Thursday, April 22, 2004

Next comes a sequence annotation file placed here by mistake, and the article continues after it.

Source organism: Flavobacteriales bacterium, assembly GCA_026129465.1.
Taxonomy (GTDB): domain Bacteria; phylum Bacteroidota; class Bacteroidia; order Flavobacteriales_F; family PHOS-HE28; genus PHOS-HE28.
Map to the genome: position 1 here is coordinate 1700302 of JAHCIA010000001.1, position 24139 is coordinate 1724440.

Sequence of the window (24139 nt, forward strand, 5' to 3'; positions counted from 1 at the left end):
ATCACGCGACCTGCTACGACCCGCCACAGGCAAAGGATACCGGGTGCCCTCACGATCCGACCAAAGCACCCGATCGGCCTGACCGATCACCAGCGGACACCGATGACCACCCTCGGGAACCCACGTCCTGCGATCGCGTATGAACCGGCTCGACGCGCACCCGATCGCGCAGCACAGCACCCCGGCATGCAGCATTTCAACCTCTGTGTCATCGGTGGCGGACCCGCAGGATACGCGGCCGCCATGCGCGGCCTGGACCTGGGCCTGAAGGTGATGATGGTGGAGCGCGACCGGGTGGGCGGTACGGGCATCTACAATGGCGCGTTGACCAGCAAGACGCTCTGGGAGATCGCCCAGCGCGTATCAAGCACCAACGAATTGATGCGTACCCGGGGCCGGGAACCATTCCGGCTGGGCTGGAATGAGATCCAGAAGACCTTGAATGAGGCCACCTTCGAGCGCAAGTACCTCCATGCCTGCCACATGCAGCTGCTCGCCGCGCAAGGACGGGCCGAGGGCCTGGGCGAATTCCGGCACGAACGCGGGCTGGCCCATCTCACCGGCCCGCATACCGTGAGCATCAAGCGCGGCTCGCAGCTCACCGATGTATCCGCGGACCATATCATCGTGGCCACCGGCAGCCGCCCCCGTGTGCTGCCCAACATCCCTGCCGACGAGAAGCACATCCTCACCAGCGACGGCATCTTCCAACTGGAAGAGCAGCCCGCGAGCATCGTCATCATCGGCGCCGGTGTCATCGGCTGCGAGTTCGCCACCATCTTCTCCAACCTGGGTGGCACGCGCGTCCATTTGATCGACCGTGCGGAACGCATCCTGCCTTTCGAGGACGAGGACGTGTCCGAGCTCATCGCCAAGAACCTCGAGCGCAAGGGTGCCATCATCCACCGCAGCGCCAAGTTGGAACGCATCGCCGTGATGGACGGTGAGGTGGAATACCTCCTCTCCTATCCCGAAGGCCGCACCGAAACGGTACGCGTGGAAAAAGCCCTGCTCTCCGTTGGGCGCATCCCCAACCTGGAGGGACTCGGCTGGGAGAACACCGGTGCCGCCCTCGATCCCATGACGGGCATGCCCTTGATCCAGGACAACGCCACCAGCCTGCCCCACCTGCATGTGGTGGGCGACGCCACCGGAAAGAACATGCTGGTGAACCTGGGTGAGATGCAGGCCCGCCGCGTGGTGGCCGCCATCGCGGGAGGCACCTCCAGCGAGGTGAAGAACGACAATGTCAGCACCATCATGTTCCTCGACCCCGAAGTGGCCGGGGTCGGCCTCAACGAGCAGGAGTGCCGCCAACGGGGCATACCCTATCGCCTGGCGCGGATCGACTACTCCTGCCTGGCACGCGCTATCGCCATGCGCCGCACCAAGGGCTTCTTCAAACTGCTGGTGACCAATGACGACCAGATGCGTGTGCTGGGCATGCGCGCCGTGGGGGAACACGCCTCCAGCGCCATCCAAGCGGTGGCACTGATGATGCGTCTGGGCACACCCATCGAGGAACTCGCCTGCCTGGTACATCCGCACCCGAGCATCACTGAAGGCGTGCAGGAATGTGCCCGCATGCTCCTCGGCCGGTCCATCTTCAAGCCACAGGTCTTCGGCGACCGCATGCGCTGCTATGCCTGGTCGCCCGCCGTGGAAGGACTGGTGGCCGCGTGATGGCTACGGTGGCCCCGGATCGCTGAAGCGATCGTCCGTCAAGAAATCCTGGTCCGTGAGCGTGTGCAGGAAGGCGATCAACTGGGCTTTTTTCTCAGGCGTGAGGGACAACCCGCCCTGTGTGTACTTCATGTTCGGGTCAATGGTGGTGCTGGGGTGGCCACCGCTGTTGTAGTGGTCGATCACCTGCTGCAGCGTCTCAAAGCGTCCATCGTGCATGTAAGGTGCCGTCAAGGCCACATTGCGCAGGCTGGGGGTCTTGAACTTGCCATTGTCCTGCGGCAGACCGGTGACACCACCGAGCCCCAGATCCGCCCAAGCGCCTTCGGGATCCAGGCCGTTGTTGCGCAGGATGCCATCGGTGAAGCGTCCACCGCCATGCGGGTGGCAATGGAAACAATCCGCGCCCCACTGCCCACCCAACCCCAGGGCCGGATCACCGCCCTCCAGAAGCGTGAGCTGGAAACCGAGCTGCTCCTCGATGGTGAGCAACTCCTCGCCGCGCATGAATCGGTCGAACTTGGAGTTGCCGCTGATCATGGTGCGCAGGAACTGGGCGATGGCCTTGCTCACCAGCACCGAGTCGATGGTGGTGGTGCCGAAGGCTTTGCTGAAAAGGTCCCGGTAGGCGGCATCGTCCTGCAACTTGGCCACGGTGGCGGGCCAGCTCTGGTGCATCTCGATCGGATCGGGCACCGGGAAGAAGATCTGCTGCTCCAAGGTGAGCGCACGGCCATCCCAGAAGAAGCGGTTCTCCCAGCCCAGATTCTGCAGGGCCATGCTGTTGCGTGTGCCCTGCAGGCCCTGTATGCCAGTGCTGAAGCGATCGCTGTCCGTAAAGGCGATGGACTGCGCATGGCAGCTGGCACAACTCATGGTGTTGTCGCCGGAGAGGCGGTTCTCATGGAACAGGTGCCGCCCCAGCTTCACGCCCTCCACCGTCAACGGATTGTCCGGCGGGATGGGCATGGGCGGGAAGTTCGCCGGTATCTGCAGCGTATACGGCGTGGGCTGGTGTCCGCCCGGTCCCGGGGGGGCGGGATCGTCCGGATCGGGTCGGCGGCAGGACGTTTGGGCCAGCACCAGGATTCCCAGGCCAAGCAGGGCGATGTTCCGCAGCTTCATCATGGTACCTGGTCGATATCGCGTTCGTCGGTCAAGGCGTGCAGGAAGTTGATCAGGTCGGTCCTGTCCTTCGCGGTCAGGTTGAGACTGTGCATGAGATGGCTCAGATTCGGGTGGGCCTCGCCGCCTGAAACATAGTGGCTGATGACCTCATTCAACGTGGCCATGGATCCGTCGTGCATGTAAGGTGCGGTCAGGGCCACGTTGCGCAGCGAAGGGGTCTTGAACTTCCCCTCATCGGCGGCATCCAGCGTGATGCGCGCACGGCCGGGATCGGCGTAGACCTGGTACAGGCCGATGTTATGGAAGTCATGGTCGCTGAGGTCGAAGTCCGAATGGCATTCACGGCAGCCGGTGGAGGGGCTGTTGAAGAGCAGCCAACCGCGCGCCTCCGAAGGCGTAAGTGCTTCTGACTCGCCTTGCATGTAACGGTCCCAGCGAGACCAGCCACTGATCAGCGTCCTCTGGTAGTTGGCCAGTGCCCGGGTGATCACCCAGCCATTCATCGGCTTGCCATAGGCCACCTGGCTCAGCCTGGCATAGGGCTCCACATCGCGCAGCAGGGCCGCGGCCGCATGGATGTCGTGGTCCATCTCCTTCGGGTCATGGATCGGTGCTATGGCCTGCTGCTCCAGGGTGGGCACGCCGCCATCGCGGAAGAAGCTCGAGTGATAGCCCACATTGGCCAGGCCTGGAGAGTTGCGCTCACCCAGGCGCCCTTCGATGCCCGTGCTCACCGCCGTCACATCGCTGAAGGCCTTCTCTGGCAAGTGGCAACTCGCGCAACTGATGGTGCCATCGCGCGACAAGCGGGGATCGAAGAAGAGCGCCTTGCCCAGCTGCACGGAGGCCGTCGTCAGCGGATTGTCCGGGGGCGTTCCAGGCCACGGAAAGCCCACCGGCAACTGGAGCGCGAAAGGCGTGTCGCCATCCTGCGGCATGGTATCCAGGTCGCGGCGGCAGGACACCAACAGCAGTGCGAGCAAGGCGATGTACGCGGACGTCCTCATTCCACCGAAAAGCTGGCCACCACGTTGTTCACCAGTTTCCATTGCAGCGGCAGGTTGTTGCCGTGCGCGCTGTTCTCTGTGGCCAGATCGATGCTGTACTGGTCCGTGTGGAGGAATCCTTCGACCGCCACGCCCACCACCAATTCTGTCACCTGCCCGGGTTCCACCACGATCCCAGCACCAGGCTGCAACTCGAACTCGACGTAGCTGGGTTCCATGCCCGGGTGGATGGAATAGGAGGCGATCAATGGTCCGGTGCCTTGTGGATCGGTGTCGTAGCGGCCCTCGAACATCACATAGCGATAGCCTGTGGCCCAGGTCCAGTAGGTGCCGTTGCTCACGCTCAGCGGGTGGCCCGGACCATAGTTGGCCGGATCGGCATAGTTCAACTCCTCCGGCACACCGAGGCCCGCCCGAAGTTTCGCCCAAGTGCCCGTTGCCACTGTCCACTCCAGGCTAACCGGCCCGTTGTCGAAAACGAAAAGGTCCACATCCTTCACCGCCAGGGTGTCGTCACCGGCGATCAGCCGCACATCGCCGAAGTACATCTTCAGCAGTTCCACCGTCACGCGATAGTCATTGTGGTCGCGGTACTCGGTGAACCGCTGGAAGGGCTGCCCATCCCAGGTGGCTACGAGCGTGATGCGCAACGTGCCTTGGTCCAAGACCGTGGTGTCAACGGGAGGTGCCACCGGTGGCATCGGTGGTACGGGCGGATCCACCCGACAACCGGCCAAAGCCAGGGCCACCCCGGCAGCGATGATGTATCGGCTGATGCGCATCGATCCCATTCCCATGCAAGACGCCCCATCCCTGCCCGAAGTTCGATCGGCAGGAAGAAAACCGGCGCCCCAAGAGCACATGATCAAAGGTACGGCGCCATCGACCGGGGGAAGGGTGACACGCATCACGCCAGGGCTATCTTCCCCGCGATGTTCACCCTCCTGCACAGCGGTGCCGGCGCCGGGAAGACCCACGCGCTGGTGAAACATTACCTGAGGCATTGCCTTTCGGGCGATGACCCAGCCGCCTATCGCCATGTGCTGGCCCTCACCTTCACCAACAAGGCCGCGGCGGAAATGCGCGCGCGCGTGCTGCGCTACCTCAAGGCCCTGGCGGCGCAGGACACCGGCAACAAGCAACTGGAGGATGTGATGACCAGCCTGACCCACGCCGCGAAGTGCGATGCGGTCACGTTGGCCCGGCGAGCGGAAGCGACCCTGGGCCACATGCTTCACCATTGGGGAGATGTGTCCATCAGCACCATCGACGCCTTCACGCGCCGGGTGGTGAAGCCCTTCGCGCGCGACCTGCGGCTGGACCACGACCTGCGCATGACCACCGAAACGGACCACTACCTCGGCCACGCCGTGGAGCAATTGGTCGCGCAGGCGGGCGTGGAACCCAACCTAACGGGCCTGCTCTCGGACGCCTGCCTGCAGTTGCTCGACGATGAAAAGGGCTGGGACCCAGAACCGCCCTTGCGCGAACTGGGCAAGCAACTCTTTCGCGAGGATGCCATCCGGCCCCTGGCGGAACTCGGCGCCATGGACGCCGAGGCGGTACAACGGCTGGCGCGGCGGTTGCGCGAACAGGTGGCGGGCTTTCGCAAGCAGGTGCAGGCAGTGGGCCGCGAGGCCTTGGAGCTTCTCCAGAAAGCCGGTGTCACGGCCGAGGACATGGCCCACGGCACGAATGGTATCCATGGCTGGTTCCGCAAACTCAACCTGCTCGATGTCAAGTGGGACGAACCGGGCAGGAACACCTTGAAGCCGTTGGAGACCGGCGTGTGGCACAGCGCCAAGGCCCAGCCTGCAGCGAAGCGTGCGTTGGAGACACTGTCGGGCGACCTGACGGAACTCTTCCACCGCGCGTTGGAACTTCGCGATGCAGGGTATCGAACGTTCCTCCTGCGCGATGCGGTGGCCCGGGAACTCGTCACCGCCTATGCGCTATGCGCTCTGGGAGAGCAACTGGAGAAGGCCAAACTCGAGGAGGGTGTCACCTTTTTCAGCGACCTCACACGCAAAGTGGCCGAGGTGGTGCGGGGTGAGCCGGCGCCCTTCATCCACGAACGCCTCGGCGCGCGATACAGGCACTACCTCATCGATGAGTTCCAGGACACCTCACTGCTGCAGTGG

KIWIS AND CRITICAL MASS: We note with very mixed emotions one of the most frightening headlines seen on the web in a long time, about New Zealand. According to "NZ nearly became French", "If things had gone differently, New Zealand could have become a French possession. English Captain James Cook in 1769 became the first European to step ashore in New Zealand, closely followed by France's Jean du Surville. ... A French settlement was created in August 1840 in Akaroa in the South Island but had it been three months earlier some historians believe it could have led to the whole of South Island being annexed by France. More recently, relations between New Zealand and France were soured by French nuclear testing in the South Pacific, which only ended in 1996. Relations reached a low point when French spies in 1985 bombed the Greenpeace ship Rainbow Warrior in Auckland harbour, sinking it and killing one man." On the one hand, at least the French, judging by their righteously cold-blooded policy toward those bleeding hearted whale lovers, would not have followed the pacifistic NZ policy of denying the U.S. Navy the right to dock there unless we gave assurances that we were not carrying nuclear weapons -- which as a policy, we refused to do. But on the other hand, the island would have been French. It's so hard to choose, when you're rewriting history.